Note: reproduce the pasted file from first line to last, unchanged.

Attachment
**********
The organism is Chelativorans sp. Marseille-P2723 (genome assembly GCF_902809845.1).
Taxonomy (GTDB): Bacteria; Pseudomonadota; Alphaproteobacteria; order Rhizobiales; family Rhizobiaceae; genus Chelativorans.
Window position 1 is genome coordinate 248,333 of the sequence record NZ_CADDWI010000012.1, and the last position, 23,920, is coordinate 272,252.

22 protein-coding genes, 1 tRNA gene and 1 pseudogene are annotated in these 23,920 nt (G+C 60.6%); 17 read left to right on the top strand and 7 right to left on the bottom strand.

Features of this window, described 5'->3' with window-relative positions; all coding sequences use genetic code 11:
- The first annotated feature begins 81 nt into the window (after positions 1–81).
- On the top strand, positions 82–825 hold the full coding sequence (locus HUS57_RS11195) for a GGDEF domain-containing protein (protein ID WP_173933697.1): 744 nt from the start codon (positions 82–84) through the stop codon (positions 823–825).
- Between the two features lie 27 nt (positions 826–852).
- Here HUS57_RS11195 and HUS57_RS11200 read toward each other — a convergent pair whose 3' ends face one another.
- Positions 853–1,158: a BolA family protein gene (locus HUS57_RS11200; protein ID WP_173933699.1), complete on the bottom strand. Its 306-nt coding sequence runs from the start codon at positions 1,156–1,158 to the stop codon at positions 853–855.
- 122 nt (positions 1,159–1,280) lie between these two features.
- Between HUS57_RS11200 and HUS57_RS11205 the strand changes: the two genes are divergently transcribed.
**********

The organism is Chelativorans sp. Marseille-P2723 (genome assembly GCF_902809845.1).
Taxonomy (GTDB): Bacteria; Pseudomonadota; Alphaproteobacteria; order Rhizobiales; family Rhizobiaceae; genus Chelativorans.
Window position 1 is genome coordinate 248,333 of the sequence record NZ_CADDWI010000012.1, and the last position, 23,920, is coordinate 272,252.

22 protein-coding genes, 1 tRNA gene and 1 pseudogene are annotated in these 23,920 nt (G+C 60.6%); 17 read left to right on the top strand and 7 right to left on the bottom strand.

Features of this window, described 5'->3' with window-relative positions; all coding sequences use genetic code 11:
- The first annotated feature begins 81 nt into the window (after positions 1–81).
- On the top strand, positions 82–825 hold the full coding sequence (locus HUS57_RS11195) for a GGDEF domain-containing protein (protein ID WP_173933697.1): 744 nt from the start codon (positions 82–84) through the stop codon (positions 823–825).
- Between the two features lie 27 nt (positions 826–852).
- Here HUS57_RS11195 and HUS57_RS11200 read toward each other — a convergent pair whose 3' ends face one another.
- Positions 853–1,158: a BolA family protein gene (locus HUS57_RS11200; protein ID WP_173933699.1), complete on the bottom strand. Its 306-nt coding sequence runs from the start codon at positions 1,156–1,158 to the stop codon at positions 853–855.
- 122 nt (positions 1,159–1,280) lie between these two features.
- Between HUS57_RS11200 and HUS57_RS11205 the strand changes: the two genes are divergently transcribed.